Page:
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Article

Study of Breakdown Voltage Stability of Gas-Filled Surge Arresters in the Presence of Gamma Radiation †

Faculty of Electronic Engineering, University of Niš, Aleksandra Medvedeva 14, 18000 Niš, Serbia
*
Author to whom correspondence should be addressed.
This paper is an extended version of conference paper: Živković, M.; Dimitrijević, N.; Živanović, E. Statistical Analysis of Breakdown Voltage of Citel Gas-Filled Surge Arrester. In Proceedings of the 32nd International Conference on Microelectronics, Niš, Serbia, 12–14 September 2021; pp. 113–116.
Academic Editors: Padmanabhan Balasubramanian and Lidia Dobrescu
Electronics 2022, 11(15), 2447; https://doi.org/10.3390/electronics11152447
Received: 7 July 2022 / Revised: 15 July 2022 / Accepted: 19 July 2022 / Published: 5 August 2022
(This article belongs to the Special Issue Advances in Micro- and Nano-Electronics)

Abstract

The results presented in this article relate to the study of the impact of gamma radiation on the breakdown voltage of gas-filled surge arrester manufactured by CITEL, Littelfuse and EPCOS at an operating voltage of 230 V. Radium was considered as a source of gamma radiation in this research. The stability of breakdown voltage as well as the reliability of gas-filled surge arresters of different manufacturers were investigated using different statistical methods. This gas component operation was based on processes that lead to electrical breakdown and discharge in gas. The breakdown voltage has a stochastic nature, and it is a subject of certain distribution. One thousand voltage measurements of breakdown voltage were carried out for each value of the voltage increase rate, from 1 V/s up to 10 V/s, with and without the presence of additional gamma radiation. The detailed statistical analysis of the obtained experimental data was performed for both cases for all three GFSA types. Moreover, the cumulative distribution functions of breakdown voltage were presented with the applied Weibull distribution fit. The coefficient of correlation as well as Pearson χ2 test showed the strength of the relationship between the experimental distribution functions and the Weibull distribution fits. The values of the Weibull distribution coefficients for all voltage increase rates and for all components were also analyzed with and without gamma radiation.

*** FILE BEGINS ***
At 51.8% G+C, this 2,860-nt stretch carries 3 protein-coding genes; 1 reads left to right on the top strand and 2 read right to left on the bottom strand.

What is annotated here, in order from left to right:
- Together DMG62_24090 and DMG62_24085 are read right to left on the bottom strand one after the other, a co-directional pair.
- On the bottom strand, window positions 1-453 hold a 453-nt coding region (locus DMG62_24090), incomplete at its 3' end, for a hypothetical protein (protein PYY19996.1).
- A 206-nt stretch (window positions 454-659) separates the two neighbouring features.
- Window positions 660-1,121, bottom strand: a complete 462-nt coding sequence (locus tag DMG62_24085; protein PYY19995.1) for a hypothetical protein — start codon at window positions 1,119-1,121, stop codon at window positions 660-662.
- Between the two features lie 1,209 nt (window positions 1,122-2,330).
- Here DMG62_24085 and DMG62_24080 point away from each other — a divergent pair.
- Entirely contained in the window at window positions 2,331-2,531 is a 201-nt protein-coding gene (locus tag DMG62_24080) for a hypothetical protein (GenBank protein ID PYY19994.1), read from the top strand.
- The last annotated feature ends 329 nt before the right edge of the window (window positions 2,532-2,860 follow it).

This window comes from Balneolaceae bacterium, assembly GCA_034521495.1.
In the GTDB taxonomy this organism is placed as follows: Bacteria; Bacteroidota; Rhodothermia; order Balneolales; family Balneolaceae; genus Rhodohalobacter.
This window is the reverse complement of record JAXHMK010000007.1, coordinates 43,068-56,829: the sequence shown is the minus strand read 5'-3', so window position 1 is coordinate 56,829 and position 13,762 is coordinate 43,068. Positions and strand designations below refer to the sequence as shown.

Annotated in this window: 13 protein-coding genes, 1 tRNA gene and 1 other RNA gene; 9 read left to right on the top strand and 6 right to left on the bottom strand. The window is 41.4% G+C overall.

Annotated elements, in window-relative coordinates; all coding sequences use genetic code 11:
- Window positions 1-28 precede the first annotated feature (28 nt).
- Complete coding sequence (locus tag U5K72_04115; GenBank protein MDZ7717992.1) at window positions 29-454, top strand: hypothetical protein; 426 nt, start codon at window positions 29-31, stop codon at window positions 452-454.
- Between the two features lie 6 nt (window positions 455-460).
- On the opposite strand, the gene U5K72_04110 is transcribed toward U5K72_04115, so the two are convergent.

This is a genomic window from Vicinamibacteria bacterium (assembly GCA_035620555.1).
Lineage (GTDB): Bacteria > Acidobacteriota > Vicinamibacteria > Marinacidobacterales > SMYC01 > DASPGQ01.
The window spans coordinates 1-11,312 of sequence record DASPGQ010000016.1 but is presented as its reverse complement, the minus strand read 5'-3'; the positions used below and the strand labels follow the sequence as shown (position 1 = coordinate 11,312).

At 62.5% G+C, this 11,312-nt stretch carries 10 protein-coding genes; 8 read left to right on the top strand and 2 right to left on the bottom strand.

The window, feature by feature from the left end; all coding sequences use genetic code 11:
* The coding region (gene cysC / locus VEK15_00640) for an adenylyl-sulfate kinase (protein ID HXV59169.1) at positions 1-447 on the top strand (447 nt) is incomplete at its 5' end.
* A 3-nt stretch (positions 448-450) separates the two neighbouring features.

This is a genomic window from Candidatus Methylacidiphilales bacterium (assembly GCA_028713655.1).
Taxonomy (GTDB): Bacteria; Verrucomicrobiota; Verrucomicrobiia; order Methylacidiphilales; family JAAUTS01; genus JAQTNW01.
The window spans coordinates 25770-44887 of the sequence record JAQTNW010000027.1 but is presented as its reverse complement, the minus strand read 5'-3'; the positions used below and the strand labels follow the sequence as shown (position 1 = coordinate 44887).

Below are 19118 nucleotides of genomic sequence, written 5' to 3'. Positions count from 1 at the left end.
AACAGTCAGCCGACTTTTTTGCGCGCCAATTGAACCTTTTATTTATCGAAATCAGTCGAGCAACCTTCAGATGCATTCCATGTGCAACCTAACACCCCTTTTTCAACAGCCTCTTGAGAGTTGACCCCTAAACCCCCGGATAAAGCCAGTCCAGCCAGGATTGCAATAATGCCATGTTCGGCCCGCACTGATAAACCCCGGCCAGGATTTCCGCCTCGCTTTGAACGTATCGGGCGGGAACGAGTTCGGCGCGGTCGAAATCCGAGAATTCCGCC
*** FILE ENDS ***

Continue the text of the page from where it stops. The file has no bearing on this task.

Keywords: gas-filled surge arresters; stability; breakdown voltage; voltage increase rate; Weibull distribution function; gamma radiation gas-filled surge arresters; stability; breakdown voltage; voltage increase rate; Weibull distribution function; gamma radiation

1. Introduction

As an important protection device, gas-filled surge arresters (GFSA as the acronym used in this article) can be used for transient overvoltage protection of electronic equipment. The breakdown voltage of GFSA usually deviates after long-term use and multiple discharges, which affects its stability and reliability. In order to study the reliability of CITEL 230 V GFSA [1], we performed a statistical analysis of breakdown voltage. However, in this paper, research was continued with the aim to investigate the breakdown voltage stability under the influence of gamma radiation in order to enable its further efficient application in various more complex electronic circuits for three different manufacturers.